Postcard from Russia: Surviving cabin fever on a Russian night train
Euro 2020 will miss a place to share the common language of Beautiful Game
What a difference a few weeks makes. The fear that Russia would be a dreadful World Cup host has now been well and truly replaced by the realisation that it could be a while before there's a major tournament experience like this one for European fans. Six years anyway.
The pan-European 2020 experiment is at odds with the essence of a proper major tournament summer.
A winter World Cup in Qatar is wrong for all sorts of reasons. Placed against the appalling treatment of migrant workers to make it all happen, the plight of the fan looking to build a summer holiday around a tournament is an irrelevance.
But the feel of a football festival will be lost. On a practical level, regular travellers will find it harder to get the free time in November and December. Won't somebody think of the teachers?
There has been an old-school quality about the Russian experience which future tournaments simply will not be able to recreate.
A Euro 2020 spread across 12 countries will be bereft of the main quality: the fact that it brings a mishmash of nationalities into one place.
Capital cities become a hub for fans of the various countries who pass each other like jersey-wearing, beer-drinking ships in the night.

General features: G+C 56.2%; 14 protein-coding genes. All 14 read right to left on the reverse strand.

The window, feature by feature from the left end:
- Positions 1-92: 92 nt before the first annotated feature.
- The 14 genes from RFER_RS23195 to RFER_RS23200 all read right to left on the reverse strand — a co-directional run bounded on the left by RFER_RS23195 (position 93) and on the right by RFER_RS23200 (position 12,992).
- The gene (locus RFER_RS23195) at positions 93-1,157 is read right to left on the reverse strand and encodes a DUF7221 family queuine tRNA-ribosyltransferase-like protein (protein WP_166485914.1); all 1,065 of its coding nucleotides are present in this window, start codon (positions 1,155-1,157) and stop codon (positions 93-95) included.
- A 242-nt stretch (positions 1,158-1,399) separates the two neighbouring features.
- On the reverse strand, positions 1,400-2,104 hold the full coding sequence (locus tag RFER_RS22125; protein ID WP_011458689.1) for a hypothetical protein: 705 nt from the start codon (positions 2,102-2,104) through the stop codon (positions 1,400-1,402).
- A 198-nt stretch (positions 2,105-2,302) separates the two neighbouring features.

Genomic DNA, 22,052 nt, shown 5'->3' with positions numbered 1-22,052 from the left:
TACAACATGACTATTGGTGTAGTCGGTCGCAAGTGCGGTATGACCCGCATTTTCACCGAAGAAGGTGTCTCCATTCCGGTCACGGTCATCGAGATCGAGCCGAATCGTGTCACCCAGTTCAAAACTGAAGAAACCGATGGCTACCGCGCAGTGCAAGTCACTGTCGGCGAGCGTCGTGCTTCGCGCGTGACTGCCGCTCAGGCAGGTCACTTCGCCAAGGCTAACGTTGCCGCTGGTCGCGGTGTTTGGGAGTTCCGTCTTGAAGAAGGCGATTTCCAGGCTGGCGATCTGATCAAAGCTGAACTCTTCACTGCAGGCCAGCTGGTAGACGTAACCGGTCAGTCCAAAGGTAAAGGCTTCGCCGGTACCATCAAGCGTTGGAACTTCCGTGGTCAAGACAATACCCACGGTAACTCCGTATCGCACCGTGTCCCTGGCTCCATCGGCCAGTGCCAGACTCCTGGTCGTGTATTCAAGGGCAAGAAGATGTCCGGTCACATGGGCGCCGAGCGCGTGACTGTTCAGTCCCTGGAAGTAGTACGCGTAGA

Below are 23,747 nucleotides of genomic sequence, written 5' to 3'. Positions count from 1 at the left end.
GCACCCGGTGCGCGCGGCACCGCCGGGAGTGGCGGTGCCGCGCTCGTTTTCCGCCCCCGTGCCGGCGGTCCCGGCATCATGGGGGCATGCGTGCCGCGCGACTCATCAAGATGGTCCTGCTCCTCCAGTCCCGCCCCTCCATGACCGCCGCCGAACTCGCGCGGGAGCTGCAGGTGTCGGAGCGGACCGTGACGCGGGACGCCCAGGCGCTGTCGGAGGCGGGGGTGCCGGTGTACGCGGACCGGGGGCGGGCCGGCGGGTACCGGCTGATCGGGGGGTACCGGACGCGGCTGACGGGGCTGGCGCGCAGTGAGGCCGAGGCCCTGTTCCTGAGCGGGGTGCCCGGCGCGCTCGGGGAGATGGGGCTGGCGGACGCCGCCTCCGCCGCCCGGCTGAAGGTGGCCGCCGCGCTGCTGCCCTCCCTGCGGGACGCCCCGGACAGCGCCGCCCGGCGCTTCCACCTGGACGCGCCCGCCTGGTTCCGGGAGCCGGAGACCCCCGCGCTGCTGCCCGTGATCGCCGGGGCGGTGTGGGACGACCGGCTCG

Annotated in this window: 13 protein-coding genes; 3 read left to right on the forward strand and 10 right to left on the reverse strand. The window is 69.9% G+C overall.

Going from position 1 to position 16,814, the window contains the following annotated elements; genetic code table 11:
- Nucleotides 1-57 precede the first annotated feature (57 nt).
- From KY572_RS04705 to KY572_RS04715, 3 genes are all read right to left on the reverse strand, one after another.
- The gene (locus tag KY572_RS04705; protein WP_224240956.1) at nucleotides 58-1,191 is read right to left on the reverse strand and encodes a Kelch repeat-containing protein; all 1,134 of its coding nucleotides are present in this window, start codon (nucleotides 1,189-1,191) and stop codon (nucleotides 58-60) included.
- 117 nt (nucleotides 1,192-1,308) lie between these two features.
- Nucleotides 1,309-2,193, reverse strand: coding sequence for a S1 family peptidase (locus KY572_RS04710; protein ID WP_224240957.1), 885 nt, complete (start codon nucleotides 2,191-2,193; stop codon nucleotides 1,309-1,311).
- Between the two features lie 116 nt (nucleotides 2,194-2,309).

Greetings are exchanged, travel stories and experiences are shared. In Russia, train stations are the main conduit for that, with diverse crowds huddled around screens or illegal streams, all bound by the common language of football.
And then there's the night trains, the journeys that can range from hours to days, which have brought the masses from venue to venue.
This is the authentic way to get around Russia.
Each cabin contains two bunk beds, with a small area of standing room behind them, while a package containing bedding and a hand towel is provided. For the solo traveller, there's a lucky dip element when it comes to travel companions.
The Irish Independent's first slow coach to Nizhny Novgorod brought together four males of similar age who initially shuffled around awkwardly like strangers in a lift.
The divisions were clear; three foreigners wanted to sleep. A Russian native, who was en route to England's game with Panama, had prepared differently. Instead of climbing up to his top bunk, he sat at the edge of the bottom bunk which was occupied by this writer. This presented a dilemma. If you are desperate to sleep, is it acceptable to drop a massive hint by stretching out and squeezing a foot on either side of a local who has produced a can of beer from his Manchester United carrier bag? Is there a limit to the generosity of the Russian welcome?
There was plenty of time to mull this over as he stoically made his way through his off-licence purchase, but the percentage call was to drag the knees up closer to the chest in the hope it would convey an image of discomfort.
Out of solidarity, the French and German fellas on the other bunk lay awake too, and the tension was palpable as our friend eventually stood up and hinted he might be ready to call it a night by turning off the light.